Misleading posts targeting South Korean Olympics athlete misuse old photo
As the Tokyo Olympics got into full swing, a photo circulated on Facebook alongside a claim that South Korean volleyball player Kim Yeon-koung played a match with a nationalist slogan on her shoes. But the photo has been shared in a misleading context: it predates the Tokyo Olympics and has circulated online since at least 2017.
The photo was shared here on Facebook on July 26.
It shows South Korean volleyball player Kim Yeon-koung alongside an image of a pair of yellow trainers, with a sticker attached that reads: "Long live Korean independence! 8.15".
The photo's Korean-language caption translates as: "Is she neglecting volleyball? Did she go to Japan to play volleyball or take part in an independence movement?"
Korea was under Japanese rule until it was liberated on August 15, 1945, according to this website run by South Korea's culture ministry.
"Long live Korean independence" is a popular slogan in South Korea closely associated with nationalist movements, the page adds.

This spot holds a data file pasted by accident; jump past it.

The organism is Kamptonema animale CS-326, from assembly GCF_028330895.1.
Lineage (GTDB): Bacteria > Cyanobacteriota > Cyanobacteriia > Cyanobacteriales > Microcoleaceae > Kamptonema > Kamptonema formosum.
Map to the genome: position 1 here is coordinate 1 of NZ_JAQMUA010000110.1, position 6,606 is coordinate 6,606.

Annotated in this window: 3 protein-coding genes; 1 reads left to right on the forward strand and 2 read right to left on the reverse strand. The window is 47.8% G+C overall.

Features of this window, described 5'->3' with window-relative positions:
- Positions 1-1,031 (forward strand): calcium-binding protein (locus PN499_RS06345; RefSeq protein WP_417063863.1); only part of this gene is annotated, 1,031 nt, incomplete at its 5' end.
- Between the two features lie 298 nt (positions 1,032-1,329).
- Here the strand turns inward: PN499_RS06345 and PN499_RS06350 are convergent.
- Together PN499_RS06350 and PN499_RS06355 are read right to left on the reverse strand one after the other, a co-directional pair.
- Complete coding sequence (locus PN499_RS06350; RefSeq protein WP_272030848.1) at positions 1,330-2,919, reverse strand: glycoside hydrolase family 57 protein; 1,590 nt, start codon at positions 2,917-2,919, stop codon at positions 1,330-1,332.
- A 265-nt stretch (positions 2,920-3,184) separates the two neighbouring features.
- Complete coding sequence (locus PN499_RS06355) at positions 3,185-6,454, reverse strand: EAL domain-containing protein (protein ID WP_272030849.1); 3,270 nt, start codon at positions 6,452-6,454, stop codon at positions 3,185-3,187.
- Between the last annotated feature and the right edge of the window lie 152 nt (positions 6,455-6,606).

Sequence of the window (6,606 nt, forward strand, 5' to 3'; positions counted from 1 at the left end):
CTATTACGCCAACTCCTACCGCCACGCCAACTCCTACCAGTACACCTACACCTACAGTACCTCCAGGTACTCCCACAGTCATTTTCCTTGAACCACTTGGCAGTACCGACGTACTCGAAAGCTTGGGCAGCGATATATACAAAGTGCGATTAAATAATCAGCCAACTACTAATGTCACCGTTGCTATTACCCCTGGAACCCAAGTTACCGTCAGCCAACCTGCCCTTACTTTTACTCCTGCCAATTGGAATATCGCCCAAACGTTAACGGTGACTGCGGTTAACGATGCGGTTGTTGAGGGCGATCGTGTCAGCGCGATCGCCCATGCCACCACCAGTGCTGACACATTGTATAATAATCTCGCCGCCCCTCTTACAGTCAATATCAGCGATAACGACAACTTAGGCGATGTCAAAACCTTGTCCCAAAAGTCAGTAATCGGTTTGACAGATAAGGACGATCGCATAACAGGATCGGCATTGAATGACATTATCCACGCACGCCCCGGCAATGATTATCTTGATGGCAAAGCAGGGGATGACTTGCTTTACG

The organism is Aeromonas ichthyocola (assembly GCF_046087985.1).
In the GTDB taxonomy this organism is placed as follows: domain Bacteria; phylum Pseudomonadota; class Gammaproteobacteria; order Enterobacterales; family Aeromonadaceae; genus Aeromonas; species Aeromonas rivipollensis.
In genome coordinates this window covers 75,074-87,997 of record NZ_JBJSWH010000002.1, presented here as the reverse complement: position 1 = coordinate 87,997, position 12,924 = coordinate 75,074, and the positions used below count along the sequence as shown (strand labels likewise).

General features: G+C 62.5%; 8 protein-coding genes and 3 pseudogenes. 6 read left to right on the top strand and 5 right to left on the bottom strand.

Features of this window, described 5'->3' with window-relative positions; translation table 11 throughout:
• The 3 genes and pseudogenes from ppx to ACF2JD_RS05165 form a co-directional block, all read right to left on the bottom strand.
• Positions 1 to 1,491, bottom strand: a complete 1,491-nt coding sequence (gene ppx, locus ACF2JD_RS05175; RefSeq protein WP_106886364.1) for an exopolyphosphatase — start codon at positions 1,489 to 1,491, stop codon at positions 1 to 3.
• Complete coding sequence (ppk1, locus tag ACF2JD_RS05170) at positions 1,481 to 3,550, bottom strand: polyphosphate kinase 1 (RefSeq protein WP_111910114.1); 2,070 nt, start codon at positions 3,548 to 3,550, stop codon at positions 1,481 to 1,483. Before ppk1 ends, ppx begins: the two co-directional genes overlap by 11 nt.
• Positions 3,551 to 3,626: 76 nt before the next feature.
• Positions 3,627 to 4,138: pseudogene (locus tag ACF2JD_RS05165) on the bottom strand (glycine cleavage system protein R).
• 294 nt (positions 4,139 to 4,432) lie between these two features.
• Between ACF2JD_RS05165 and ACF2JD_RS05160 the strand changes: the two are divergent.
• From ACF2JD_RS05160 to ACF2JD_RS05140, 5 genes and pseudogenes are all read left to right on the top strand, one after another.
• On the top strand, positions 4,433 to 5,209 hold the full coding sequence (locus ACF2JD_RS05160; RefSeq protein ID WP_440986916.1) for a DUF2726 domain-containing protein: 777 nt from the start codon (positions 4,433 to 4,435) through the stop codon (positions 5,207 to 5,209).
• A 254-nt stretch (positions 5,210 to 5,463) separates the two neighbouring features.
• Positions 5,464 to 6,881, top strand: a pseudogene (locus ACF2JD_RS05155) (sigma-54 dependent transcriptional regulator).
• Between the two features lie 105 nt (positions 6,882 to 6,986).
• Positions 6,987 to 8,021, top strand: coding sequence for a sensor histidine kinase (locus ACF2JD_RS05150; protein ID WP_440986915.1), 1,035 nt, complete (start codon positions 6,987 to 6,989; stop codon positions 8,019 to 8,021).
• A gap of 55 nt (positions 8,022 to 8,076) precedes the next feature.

The misleading post surfaced online after South Korea's women's volleyball team lost 3-0 to Brazil on July 25 at the Tokyo Olympic Games.
Comments to these posts indicate some social media users were misled.
"What a shameful thing [Kim] is doing in Japan. [South Korea's] Olympic athletes will be humiliated," one wrote.
"I will not support athletes who went to [Japan] to argue under the guise of the Olympics," wrote another.
However, the posts are misleading.
The image of Kim's shoes predates the Tokyo Olympics and has circulated online since at least 2017.
The image was shared in this August 15, 2017 report by local media JoongAng Ilbo.
The report reads in part: "Volleyball player Kim Yeon-koung appeared in a volleyball match on Liberation Day on [August 15] wearing trainers with the phrase 'Long Live Korean Independence' written on them.
"This day South Korea was playing in the 19th Asian Senior Women's Volleyball Championship Round of Eight at Alonte in the Philippines."
The photo was also shared in this news report by media organisation Dong-A Ilbo on August 16, 2017.
It has also been posted in online fan pages, for example here, since 2017.
In a television show broadcast by local network SBS on June 7, 2020, Kim explained why she put the sticker on her shoes.
"We were playing a national match, so we had to cover up the brand [on our shoes due to broadcasting rules]," Kim said.
"I did write the phrase ‘long live Korean independence’ on the sticker, which created some issues with Japan."